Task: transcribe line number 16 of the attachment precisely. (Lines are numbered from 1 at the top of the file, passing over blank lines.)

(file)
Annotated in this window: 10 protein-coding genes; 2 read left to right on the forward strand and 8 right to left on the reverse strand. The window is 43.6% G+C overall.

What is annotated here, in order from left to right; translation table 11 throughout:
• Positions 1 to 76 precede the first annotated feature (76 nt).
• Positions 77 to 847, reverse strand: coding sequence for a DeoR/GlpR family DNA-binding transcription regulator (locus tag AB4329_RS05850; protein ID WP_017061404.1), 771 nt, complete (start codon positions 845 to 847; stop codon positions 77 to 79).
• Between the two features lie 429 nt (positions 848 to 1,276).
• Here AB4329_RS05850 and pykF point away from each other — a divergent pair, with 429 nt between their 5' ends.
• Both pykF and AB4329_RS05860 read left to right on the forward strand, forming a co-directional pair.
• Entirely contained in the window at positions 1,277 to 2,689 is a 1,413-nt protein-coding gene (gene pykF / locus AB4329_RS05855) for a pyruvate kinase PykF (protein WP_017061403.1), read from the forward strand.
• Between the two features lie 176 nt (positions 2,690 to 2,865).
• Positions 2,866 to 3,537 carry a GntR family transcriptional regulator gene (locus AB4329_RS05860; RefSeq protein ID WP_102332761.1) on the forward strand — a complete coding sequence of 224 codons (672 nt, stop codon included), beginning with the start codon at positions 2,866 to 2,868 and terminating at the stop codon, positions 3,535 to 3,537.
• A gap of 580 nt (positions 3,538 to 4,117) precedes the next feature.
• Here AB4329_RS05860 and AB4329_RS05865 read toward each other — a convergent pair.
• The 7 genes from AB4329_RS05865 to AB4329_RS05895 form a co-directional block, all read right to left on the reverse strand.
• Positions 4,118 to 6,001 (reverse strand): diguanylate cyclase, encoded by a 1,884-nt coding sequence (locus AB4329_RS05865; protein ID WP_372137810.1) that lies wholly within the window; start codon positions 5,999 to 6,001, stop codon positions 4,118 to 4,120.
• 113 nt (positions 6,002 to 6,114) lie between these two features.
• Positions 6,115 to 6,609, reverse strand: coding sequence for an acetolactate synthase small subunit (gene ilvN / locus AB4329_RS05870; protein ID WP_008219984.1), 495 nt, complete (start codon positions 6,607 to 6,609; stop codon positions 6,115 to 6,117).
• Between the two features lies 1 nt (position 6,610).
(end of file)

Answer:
• Positions 6,115 to 6,609, reverse strand: coding sequence for an acetolactate synthase small subunit (gene ilvN / locus AB4329_RS05870; protein ID WP_008219984.1), 495 nt, complete (start codon positions 6,607 to 6,609; stop codon positions 6,115 to 6,117).